I enjoyed the humor in the slides and the happy attitude - I would suggest that you do add some examples of things other than karaoke (but equally as good at getting people out of their shell) for those who just really cannot sing ;)
Excellent discussion on how to prepare for a talk to ensure that you give your best. The presentation was well structured with clear information and delivered clearly.
Thanks for the feedback everyone.
My apologies on the audio. If I'd known I was coming across muffled, I would have moved my mic or switched to another method entirely.
Anyway, if anyone has feedback on what I could/should do better, please feel free to drop me a note. :)
I really liked this talk. Good advice and funny stories to share. Unfortunately it got a bit hard to hear at times due to it being "muffled", listening from laptop speakers, this got even worse.
THAT said; When someone said you were in a monkey suit, I completely got over the muffled sound.
Kudos to you for doing it even tho you were halfly dying. Thanks for an awesome talk.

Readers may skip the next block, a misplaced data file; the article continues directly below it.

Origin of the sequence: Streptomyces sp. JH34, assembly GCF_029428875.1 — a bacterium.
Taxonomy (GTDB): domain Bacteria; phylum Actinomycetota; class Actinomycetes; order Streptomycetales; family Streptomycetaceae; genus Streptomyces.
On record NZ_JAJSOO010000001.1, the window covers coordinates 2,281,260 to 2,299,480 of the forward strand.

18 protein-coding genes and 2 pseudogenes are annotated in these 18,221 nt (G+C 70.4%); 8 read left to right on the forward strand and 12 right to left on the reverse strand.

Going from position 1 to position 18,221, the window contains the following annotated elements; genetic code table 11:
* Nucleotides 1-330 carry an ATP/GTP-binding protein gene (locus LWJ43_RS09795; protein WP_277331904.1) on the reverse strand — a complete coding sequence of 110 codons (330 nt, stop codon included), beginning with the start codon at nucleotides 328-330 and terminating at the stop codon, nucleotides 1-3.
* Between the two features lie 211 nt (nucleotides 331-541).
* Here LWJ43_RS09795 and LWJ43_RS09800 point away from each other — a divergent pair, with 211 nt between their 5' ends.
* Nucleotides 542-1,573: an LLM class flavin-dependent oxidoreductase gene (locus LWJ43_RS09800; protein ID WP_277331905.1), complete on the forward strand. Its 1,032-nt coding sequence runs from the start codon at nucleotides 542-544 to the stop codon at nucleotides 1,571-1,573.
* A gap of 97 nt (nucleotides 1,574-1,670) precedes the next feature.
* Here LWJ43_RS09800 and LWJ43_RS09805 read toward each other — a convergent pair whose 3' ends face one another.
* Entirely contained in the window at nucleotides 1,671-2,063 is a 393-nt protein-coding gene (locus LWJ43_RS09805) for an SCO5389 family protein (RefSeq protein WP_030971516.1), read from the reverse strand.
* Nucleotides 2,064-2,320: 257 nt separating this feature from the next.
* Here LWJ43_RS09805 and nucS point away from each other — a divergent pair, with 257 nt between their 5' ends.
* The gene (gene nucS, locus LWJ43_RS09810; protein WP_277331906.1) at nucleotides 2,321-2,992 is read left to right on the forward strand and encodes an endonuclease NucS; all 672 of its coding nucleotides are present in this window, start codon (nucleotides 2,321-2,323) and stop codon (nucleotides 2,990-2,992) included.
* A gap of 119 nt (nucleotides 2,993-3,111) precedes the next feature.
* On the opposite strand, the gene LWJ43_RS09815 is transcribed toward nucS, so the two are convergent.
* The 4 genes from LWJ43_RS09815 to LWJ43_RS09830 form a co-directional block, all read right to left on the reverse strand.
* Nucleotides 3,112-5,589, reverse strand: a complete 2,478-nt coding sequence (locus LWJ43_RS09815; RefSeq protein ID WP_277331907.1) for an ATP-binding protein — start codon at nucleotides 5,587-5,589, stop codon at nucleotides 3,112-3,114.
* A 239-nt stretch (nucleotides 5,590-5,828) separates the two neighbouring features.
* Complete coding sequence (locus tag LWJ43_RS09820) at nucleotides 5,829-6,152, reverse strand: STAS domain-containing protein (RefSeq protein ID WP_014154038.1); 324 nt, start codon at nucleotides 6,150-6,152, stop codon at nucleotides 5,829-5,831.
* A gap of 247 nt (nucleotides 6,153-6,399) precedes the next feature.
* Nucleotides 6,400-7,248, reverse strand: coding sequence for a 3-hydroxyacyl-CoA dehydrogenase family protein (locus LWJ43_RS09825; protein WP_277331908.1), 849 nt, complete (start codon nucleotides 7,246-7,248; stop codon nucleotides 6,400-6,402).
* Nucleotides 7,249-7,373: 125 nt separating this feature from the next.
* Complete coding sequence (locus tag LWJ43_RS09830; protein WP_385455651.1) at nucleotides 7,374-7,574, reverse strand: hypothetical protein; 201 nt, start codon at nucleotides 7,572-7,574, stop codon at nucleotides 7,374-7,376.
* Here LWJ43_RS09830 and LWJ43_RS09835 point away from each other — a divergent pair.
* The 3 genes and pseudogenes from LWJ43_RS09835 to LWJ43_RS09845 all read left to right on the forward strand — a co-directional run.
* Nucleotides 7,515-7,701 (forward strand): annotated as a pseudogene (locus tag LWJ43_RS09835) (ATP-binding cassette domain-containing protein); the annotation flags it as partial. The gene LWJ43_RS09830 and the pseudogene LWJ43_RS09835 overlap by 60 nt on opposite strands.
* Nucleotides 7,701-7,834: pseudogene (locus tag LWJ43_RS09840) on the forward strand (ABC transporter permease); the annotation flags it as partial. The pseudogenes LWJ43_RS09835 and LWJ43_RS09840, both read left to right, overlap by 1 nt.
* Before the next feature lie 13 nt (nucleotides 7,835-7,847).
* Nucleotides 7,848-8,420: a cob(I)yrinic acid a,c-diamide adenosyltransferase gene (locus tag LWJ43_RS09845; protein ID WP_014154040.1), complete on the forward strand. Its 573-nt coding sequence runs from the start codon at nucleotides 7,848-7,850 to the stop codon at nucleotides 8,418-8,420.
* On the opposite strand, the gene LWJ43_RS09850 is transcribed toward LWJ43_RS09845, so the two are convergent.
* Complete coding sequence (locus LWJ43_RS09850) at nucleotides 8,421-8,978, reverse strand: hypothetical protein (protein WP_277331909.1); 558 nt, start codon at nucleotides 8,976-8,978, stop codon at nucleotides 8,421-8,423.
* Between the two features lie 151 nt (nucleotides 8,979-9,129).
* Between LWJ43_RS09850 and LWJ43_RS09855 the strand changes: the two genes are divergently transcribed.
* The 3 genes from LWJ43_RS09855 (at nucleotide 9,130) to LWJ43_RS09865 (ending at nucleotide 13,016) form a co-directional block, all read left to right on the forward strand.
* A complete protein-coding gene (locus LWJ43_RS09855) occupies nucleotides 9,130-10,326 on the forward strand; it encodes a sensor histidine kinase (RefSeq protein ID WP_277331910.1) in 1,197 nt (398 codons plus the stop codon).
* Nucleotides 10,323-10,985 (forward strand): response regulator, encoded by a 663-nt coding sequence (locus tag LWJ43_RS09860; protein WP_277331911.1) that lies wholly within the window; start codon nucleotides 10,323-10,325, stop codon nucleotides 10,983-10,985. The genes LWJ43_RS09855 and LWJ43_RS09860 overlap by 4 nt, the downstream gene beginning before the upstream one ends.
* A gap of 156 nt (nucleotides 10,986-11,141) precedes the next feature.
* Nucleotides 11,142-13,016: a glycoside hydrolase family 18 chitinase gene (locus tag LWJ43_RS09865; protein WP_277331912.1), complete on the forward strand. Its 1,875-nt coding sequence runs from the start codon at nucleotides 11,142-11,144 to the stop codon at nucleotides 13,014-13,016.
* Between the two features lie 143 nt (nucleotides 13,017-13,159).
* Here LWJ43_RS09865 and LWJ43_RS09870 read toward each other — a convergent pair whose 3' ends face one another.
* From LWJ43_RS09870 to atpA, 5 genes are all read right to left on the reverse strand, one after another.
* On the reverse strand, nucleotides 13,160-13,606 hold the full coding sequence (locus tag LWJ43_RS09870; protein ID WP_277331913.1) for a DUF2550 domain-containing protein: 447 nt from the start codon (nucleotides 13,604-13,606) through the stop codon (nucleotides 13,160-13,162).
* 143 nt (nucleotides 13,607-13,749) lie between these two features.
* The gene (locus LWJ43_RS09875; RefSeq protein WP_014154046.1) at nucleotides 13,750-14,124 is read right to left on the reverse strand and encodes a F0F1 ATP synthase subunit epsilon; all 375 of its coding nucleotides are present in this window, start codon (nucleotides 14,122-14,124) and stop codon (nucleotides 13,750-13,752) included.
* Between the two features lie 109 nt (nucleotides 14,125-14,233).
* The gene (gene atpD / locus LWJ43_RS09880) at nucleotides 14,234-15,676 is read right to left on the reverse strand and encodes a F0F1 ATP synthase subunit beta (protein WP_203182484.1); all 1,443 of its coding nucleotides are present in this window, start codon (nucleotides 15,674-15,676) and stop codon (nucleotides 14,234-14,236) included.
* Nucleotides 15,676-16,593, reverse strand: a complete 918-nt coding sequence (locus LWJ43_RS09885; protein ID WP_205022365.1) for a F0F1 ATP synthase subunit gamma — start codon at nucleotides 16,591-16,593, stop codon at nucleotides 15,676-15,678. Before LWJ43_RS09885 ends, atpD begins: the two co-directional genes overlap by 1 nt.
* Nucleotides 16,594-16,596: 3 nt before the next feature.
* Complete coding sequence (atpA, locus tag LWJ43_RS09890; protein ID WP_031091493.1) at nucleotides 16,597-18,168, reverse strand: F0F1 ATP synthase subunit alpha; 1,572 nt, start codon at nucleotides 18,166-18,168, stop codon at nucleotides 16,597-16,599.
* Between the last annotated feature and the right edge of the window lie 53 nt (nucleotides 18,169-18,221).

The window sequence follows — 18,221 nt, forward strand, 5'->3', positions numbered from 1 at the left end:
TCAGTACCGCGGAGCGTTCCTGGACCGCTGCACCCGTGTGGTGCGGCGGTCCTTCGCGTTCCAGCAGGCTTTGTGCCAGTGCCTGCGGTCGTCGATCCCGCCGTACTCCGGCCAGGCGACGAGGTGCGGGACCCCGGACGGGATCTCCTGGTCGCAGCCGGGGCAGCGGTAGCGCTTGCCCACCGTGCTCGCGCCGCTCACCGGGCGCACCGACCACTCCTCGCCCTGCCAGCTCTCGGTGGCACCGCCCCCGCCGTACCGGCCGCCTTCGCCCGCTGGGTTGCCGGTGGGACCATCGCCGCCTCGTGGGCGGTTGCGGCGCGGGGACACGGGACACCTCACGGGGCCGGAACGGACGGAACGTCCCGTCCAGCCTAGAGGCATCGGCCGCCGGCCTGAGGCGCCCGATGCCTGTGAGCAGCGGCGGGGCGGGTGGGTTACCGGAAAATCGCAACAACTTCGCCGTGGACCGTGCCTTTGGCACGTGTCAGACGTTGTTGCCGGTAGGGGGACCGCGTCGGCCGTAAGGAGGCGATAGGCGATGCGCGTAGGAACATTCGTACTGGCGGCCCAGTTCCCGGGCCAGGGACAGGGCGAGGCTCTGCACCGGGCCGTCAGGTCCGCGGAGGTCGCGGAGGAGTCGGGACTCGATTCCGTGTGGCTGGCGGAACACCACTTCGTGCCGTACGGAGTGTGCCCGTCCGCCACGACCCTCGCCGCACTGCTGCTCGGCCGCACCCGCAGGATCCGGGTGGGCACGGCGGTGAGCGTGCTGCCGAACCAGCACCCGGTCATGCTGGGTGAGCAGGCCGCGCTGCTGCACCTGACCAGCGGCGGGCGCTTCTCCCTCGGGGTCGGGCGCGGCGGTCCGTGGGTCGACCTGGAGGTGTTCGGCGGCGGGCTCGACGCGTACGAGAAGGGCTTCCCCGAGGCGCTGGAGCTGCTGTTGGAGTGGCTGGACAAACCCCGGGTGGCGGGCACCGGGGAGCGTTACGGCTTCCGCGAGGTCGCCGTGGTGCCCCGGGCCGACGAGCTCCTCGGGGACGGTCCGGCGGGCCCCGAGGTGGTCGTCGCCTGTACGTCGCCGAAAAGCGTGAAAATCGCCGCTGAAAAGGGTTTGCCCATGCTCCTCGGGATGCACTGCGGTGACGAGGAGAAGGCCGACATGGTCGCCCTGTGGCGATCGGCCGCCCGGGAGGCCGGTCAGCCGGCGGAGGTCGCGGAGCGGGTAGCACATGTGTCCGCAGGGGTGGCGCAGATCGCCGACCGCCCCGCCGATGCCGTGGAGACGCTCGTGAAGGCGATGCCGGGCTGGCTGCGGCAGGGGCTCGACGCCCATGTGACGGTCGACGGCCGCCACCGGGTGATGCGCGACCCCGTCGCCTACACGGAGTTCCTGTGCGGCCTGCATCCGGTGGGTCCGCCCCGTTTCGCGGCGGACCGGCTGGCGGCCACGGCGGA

Great talk with a load of fantastic advice that I'll be following closely as I prepare for my first conference talk in a few months.
I had to miss this the day of (stupid meetings) but finally got back to finish listening.
I do agree with the gripes about the generally muffled quality of the sound, but I never expect an excellent experience with online stuff (as you said, technical stuff is not always fixable)
I also feel that the first section about being prepared could probably have been skipped, simply because other speakers had covered it well.
I did enjoy the the section on technical mitigation (having been on the receiving end of some of these issues myself)
Some feedback on what I didn't see and would have liked to:
I would have liked to have gotten a few tips about managing the audience. Trolls were mentioned, and there was a story about mismatched audience exceptions, but some general guidelines about how to find out what audience expectations might be helpful ... should you always have a simpler version of a hard talk? Is there something you can do to make sure the audience truly understands what they're going to hear about (even if they didn't bother to read the abstract) How do you deal with the guy taking apart his laptop in a polite manner, or the a room with nothing but a bunch of people staring at their laptops?
Thanks a lot for a great talk!